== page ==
Journal of Current Glaucoma Practice

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2015 | January-April | Volume 9 | Issue 1

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Tarek Shaarawy


[Year:2015] [Month:January-April] [Volume:9] [Number:1] [Pages:1] [Pages No:0 - 0]

   DOI: 10.5005/jocgp-9-1-vii  |  Open Access |  How to cite  | 


Original Article

Joana Ferreira, Fernando Fernandes, Madalena Patricio, Ana Brás, Cristina Rios, Ingeborg Stalmans, Luís Abegão Pinto

Magnetic Resonance Imaging Study on Blebs Morphology of Ahmed Valves

[Year:2015] [Month:January-April] [Volume:9] [Number:1] [Pages:5] [Pages No:1 - 5]

Keywords: Glaucoma, Intraocular pressure, Bleb morphology, Ahmed valve, Magnetic resonance imaging

   DOI: 10.5005/jp-journals-10008-1174  |  Open Access |  How to cite  | 


Purpose: To determine the morphometric parameters of filtration blebs of a valved aqueous humor drainage device. Materials and methods: Orbital magnetic resonances imaging (MRI) was taken after implantation of an Ahmed valve (FP7 model). Outcomes of the analysis were intraocular pressure (IOP) and the bleb's morphometric analysis (volume, height, major and minor axis). Associations between IOP and the imaging-related study variables were explored by Spearman's correlation test. Results: Eleven patients underwent orbital MRI examination. Recordings were taken after a mean of 2.7 months (1-6 months) after surgery. IOP was significantly lower than its preoperative values (17.6 ± 6.4 mm Hg vs 36.1 ± 6.4 mm Hg, p < 0.01). Mean bleb volume was 856.9 ± 261 mm3 and its height, major and minor axis were 5.77 ± 1.9, 14.8 ± 2.9 and 8.14 ± 3.6 mm, respectively. A positive correlation was detected between IOP and mean height (r = 0.77, p = 0.048) and major axis (r = 0.83, p = 0.03). Interestingly, the overall bleb volume was related to IOP levels immediately prior to surgery (r = 0.75, p < 0.01). Additionally, the posterior part of the plate was found to be displaced from the scleral surface in five cases (45%). Conclusion: Ahmed valve's bleb morphology seems to correlate with both the pre- and postoperative IOP, which might suggest a clinical benefit of administering aqueous suppressants pre- as well as postoperatively. The plate of the device may show a significant dislocation from its initial surgical implantation site.


Original Article

Oscar Albis-Donado, Carmen C Sánchez-Noguera, Lorena Cárdenas-Gómez, Rafael Castaneda-Diez, Ravi Thomas, Félix Gil-Carrasco

Achieving Target Pressures with Combined Surgery: Primary Patchless Ahmed Valve Combined with Phacoemulsification vs Primary Phacotrabeculectomy

[Year:2015] [Month:January-April] [Volume:9] [Number:1] [Pages:6] [Pages No:6 - 11]

Keywords: Phacoemulsification, Cataract, Glaucoma, Ahmed valve, Trabeculectomy, Combined surgery, Target pressure

   DOI: 10.5005/jp-journals-10008-1175  |  Open Access |  How to cite  | 


Purpose: To evaluate the ability of phacoemulsification combined with either primary trabeculectomy (PT) or primary Ahmed glaucoma valve implantation (PAVI) to achieve target intraocular pressures (TIOP) in adults with primary open angle glaucoma. Materials and methods: Chart review of 214 adult patients operated between January 2002 and June 2008 with a minimum follow-up of 6 months. Group 1 comprised 181 eyes of 166 patients undergoing PT while group 2 included 50 eyes of 49 patients in combination with primary AVI. Target lOPs were pre-determined for each patient and success was defined as an IOP at or lower than target with or without medications. An IOP above target, loss of light perception or need for additional procedures to lower IOP were considered a failure. Results: Mean preoperative IOP was 17.2 mm Hg in group 1 and 17.3 in group 2. Mean postoperative IOPs were 10.2 and 9.2 on day 1, 12.2 and 11.6 at year 1, and 10.7 in both groups at year 5. Survival rates in groups 1 and 2 were 96.7 vs 96% at 6 months, 89 vs 96% at 12 months, 83.5 vs 96% at 24 months and 79.4 vs 89.1% at 36, 48 and 72 months. Transient bleb leaks were more frequent in group 1 (26 eyes, 14.4 vs 0%, p = 0.001) and transient choroidal detachments were more frequent in group 2 (7 eyes, 3.9 vs 6 eyes, 12%, p = 0.038). Conclusion: Midterm results for achieving target pressures using combined phacoemulsification with either PT or PAVI are comparable. The profile of complications is different for the two procedures.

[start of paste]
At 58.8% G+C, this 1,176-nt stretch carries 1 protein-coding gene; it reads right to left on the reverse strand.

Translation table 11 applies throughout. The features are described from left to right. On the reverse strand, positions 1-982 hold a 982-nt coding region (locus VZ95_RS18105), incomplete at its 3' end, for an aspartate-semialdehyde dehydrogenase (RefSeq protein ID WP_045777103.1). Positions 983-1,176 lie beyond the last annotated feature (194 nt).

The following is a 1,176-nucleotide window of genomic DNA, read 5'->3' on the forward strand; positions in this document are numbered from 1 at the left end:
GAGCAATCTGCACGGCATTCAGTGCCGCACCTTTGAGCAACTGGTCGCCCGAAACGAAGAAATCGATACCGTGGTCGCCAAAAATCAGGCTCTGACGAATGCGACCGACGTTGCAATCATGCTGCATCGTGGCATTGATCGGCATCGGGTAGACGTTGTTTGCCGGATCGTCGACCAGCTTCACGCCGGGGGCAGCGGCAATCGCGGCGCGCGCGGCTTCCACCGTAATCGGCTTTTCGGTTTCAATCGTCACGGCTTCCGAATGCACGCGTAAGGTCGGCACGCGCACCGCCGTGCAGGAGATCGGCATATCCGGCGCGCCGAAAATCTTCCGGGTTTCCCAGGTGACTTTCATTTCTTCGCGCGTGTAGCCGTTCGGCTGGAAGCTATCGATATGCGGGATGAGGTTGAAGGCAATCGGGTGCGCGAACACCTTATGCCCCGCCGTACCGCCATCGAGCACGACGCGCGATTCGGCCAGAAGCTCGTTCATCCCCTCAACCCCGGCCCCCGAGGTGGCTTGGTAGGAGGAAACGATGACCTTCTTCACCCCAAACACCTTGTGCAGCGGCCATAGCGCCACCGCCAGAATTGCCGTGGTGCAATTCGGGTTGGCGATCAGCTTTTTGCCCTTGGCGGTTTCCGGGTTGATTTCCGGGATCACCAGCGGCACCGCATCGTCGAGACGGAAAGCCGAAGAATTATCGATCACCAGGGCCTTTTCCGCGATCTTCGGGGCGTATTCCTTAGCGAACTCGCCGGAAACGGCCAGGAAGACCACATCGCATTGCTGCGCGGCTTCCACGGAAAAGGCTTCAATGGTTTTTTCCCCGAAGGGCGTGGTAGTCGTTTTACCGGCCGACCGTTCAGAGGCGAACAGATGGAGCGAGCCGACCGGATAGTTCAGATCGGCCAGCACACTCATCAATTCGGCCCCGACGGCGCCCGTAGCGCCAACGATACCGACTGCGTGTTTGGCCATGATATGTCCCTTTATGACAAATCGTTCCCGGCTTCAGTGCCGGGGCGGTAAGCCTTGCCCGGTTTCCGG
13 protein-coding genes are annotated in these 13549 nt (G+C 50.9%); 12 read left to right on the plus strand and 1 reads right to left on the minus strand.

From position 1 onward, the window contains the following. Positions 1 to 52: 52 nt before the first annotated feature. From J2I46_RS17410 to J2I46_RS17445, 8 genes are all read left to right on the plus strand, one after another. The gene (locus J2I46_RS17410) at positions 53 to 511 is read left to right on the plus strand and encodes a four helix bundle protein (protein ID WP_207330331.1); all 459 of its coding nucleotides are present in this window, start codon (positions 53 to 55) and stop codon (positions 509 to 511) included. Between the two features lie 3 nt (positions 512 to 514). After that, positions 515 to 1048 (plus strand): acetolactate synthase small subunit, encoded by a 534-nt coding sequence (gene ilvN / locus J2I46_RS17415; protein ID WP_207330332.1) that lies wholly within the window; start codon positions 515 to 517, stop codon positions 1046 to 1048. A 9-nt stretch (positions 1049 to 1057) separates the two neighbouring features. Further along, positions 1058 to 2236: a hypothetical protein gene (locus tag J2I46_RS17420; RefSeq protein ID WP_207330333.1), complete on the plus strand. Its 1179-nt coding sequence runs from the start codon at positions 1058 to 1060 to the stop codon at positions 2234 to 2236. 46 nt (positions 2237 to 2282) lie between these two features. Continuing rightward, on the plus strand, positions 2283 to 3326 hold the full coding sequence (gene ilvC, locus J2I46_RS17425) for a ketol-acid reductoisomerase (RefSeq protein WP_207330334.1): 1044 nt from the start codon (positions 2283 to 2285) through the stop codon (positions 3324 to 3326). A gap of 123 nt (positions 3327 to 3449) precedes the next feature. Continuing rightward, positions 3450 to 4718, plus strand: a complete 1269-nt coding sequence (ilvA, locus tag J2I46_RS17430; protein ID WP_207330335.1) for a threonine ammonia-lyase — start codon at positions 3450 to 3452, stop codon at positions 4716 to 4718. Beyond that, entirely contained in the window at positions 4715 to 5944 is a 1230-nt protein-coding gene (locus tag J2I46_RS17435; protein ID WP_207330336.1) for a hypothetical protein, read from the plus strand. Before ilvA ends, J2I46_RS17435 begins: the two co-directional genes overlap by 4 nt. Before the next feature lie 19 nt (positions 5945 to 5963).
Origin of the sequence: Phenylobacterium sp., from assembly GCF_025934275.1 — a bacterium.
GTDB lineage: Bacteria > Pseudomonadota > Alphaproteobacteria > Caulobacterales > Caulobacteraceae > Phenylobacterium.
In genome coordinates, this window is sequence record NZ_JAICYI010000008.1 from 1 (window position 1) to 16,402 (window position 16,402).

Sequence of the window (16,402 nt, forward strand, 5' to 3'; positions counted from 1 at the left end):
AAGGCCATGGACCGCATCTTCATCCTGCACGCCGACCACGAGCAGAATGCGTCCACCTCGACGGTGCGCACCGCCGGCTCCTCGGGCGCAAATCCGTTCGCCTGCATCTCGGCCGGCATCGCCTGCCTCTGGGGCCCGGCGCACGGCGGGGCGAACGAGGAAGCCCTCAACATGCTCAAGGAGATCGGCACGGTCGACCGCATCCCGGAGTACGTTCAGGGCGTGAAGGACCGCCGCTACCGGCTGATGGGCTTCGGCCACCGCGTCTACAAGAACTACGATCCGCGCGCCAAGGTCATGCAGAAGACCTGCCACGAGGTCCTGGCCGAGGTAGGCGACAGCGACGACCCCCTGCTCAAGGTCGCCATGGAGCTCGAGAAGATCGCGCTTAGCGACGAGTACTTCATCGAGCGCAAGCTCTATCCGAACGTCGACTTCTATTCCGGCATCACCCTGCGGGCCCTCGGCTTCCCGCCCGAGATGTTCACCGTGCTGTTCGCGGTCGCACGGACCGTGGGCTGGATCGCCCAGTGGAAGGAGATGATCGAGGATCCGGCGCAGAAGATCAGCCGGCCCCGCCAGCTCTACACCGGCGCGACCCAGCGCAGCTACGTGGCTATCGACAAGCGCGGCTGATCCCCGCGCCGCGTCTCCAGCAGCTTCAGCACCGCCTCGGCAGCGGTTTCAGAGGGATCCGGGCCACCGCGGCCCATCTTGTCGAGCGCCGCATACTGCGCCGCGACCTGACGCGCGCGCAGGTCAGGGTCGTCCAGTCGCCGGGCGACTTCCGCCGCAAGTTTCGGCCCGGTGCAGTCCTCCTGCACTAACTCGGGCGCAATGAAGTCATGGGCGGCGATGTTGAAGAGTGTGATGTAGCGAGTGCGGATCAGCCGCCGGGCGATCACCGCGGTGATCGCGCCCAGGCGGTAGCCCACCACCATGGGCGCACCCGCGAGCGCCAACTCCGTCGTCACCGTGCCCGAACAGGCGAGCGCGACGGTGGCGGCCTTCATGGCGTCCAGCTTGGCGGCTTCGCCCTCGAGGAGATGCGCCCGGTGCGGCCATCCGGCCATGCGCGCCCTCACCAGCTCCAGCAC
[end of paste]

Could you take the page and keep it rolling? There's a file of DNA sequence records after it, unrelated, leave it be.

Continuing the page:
Original Article

Steven Yun, Brian Chua, Colin I Clement

Does Chronic Hypotony following Trabeculectomy Represent Treatment Failure?

[Year:2015] [Month:January-April] [Volume:9] [Number:1] [Pages:4] [Pages No:12 - 15]

Keywords: Intraocular pressure, Glaucoma, Filtration surgery, Choroidal effusion, Hypotensive maculopathy, Cataract

   DOI: 10.5005/jp-journals-10008-1176  |  Open Access |  How to cite  | 


Purpose: To measure the rate of complications from chronic hypotony following trabeculectomy and clarify the definition of postoperative hypotony. Materials and methods: In this retrospective case-control study, the rate of complications was compared between 34 eyes with chronic hypotony and 34 eyes without hypotony. Chronic hypotony was defined as those eyes with an intraocular pressure (IOP) of less than 6 mm Hg on two consecutive clinic visits at least 3 months after trabeculectomy. Cases were identified from a database of two glaucoma surgeons between 2010 and 2013. Outcomes measured included visual acuity, presence of choroidal effusion, hypotensive maculopathy and cataract development/progression. Factors associated with the development of hypotony were considered using analysis of variance (ANOVA) multivariate regression. Results: Maculopathy was seen in 23.5% of hypotony eyes but not in controls (p < 0.01). No significant difference in the rate of choroidal effusion or cataract was documented between groups. Control eyes were more likely to remain complication free (58.8 vs 32.4%, p < 0.03). Spontaneous recovery from hypotony occurred in 32.4% of hypotony eyes. Conclusion: Sight threatening complications occur more frequently in eyes with chronic hypotony following glaucoma surgery. However, not all eyes with chronic hypotony develop sight threatening complications. A definition of hypotony that combines IOP criteria with the presence of structural and/or functional changes is recommended.


Original Article

Fabio N Kanadani, Carlos R Figueiredo, Rafaela Morais Miranda, Patricia LT Cunha, Tereza Cristina M Kanadani, Syril Dorairaj

Ocular Perfusion Pressure and Pulsatile Ocular Blood Flow in Normal and Systemic Hypertensive Patients

[Year:2015] [Month:January-April] [Volume:9] [Number:1] [Pages:4] [Pages No:16 - 19]